9. Chetty, Raj, 2006. "A general formula for the optimal level of social insurance," Journal of Public Economics, Elsevier, vol. 90(10-11), pages 1879-1901, November.
  10. Eric Strobl, 2011. "The Economic Growth Impact of Hurricanes: Evidence from U.S. Coastal Counties," The Review of Economics and Statistics, MIT Press, vol. 93(2), pages 575-589, May.
  11. Conley, T. G., 1999. "GMM estimation with cross sectional dependence," Journal of Econometrics, Elsevier, vol. 92(1), pages 1-45, September.
  12. Eric Strobl & Frank Walsh, 2009. "The Re-Building Effect of Hurricanes: Evidence from Employment in the US Construction Industry," Working Papers hal-00393886, HAL.
  13. Patricia Cortes, 2008. "The Effect of Low-Skilled Immigration on U.S. Prices: Evidence from CPI Data," Journal of Political Economy, University of Chicago Press, University of Chicago Press, vol. 116(3), pages 381-422, 06.
  14. Martin Feldstein, 1995. "Tax Avoidance and the Deadweight Loss of the Income Tax," NBER Working Papers 5055, National Bureau of Economic Research, Inc.
  15. Belasen, Ariel R. & Polachek, Solomon, 2008. "How Hurricanes Affect Employment and Wages in Local Labor Markets," IZA Discussion Papers 3407, Institute for the Study of Labor (IZA).
  16. Chetty, Raj & Looney, Adam, 2006. "Consumption smoothing and the welfare consequences of social insurance in developing economies," Journal of Public Economics, Elsevier, vol. 90(12), pages 2351-2356, December.
  17. Olivier Jean Blanchard & Lawrence F. Katz, 1992. "Regional Evolutions," Brookings Papers on Economic Activity, Economic Studies Program, The Brookings Institution, vol. 23(1), pages 1-76.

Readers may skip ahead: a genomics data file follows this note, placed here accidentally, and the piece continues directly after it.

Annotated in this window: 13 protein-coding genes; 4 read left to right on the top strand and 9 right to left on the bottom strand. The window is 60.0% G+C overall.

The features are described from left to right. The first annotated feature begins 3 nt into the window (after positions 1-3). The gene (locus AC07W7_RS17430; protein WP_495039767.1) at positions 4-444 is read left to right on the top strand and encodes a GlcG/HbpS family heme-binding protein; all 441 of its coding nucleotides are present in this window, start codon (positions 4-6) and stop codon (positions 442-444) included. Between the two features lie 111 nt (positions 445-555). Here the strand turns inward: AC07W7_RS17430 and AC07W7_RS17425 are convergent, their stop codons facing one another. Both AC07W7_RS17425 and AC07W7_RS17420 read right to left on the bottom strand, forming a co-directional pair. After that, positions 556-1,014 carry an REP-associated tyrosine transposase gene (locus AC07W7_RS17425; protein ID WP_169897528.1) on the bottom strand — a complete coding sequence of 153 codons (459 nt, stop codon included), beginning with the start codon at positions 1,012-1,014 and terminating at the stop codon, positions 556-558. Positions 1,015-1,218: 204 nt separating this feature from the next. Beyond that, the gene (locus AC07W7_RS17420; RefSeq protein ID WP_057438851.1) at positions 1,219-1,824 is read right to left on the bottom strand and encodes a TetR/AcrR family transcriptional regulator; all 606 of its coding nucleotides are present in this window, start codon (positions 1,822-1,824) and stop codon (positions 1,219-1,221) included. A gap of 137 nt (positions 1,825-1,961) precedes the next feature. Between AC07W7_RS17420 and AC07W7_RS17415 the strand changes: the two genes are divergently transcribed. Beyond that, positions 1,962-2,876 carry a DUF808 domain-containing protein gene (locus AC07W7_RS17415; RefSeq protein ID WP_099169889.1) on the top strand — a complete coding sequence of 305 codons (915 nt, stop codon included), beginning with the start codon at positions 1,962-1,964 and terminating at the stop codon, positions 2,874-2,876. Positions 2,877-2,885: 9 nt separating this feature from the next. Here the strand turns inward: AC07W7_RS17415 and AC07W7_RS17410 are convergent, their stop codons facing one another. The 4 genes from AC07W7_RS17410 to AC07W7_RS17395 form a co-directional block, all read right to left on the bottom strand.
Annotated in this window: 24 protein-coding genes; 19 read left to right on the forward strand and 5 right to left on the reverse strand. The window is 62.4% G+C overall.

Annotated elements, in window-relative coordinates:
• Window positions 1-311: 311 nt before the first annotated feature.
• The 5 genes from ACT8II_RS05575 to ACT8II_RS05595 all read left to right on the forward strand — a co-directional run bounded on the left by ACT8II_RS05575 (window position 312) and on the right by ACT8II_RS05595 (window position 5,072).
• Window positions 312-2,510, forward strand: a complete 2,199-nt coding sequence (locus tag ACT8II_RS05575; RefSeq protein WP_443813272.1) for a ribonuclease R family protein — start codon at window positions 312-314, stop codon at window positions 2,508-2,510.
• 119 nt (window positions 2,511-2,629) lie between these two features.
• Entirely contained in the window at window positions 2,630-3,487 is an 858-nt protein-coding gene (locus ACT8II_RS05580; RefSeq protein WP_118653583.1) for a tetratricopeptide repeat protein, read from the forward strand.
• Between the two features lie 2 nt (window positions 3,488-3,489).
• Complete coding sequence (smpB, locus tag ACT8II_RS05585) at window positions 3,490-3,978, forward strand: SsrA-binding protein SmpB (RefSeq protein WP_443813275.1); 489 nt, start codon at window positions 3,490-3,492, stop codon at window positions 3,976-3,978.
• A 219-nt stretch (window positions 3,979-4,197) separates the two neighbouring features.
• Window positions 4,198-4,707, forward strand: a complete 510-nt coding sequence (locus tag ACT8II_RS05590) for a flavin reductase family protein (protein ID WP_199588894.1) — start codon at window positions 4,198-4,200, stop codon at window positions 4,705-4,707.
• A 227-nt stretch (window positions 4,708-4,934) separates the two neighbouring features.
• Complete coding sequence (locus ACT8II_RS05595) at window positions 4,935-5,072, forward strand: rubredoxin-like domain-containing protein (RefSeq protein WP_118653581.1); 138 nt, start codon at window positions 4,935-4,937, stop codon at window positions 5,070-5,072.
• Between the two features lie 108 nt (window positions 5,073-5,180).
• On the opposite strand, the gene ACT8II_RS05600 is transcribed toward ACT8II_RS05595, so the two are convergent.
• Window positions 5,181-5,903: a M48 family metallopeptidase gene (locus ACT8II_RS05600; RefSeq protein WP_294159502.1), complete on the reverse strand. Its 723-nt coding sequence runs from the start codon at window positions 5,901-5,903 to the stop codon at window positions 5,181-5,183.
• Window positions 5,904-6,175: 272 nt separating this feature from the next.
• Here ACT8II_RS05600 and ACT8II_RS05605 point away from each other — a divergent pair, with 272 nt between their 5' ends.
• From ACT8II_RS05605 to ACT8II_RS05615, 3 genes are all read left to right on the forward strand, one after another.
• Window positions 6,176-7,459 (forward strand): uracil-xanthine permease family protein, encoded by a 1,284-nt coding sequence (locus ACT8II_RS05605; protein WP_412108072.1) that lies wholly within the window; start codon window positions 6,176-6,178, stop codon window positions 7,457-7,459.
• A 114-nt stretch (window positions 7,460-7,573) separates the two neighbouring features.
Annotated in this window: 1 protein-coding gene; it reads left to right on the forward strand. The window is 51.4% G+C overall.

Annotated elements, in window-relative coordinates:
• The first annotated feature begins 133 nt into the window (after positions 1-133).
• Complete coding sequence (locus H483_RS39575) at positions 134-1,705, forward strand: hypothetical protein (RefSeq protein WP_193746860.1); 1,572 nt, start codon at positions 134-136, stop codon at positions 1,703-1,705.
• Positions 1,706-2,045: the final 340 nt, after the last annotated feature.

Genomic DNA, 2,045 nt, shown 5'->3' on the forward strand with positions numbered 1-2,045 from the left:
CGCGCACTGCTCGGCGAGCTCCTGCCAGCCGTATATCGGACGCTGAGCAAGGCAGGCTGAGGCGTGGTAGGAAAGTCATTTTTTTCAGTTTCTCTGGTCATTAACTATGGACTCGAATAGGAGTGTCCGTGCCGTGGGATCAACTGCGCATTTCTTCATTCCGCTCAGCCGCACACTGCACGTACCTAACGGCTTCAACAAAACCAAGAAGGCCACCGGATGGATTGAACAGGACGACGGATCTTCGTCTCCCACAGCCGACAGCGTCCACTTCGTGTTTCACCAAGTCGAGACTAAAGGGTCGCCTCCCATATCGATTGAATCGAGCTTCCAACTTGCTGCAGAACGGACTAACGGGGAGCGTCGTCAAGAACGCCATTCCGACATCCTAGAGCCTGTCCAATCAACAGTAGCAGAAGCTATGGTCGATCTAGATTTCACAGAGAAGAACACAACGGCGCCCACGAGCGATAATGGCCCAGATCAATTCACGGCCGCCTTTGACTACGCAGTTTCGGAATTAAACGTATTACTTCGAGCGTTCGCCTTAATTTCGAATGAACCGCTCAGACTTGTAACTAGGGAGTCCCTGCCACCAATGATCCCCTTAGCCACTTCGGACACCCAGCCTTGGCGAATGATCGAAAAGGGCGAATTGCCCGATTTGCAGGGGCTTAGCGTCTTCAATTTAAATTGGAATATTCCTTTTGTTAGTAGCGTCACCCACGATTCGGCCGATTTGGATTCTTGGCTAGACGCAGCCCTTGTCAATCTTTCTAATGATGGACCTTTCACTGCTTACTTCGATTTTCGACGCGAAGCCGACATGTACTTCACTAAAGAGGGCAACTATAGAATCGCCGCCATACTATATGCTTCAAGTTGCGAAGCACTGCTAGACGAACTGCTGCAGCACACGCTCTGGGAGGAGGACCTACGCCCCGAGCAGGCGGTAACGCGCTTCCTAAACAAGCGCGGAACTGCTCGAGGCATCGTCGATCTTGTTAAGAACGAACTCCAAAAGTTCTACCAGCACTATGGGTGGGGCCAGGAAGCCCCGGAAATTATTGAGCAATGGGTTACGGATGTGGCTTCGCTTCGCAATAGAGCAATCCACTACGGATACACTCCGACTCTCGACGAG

18. Ballard, Charles L & Shoven, John B & Whalley, John, 1985. "General Equilibrium Computations of the Marginal Welfare Costs of Taxes in the United States," American Economic Review, American Economic Association, vol. 75(1), pages 128-38, March.
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Citations

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Cited by:
  1. Davlasheridze, Meri & Fisher-Vanden, Karen & Klaiber, Allen H., 2013. "The Higher Order Impacts of Hurricane: Evidence from County Level Analysis," 2013 Annual Meeting, August 4-6, 2013, Washington, D.C., Agricultural and Applied Economics Association 150196, Agricultural and Applied Economics Association.
  2. Martina Kirchberger, 2014. "Natural disasters and labour markets," CSAE Working Paper Series 2014-19, Centre for the Study of African Economies, University of Oxford.
  3. Melissa Dell & Benjamin F. Jones & Benjamin A. Olken, 2013. "What Do We Learn from the Weather? The New Climate-Economy Literature," NBER Working Papers 19578, National Bureau of Economic Research, Inc.
  4. Kousky, Carolyn, 2012. "Informing Climate Adaptation: A Review of the Economic Costs of Natural Disasters, Their Determinants, and Risk Reduction Options," Discussion Papers, Resources For the Future dp-12-28, Resources For the Future.
  5. Lynham, J & Noy, I & Page, J, 2012. "The 1960 Tsunami in Hawaii: Long Term Consequences of a Coastal Disaster," Working Paper Series 2389, Victoria University of Wellington, School of Economics and Finance.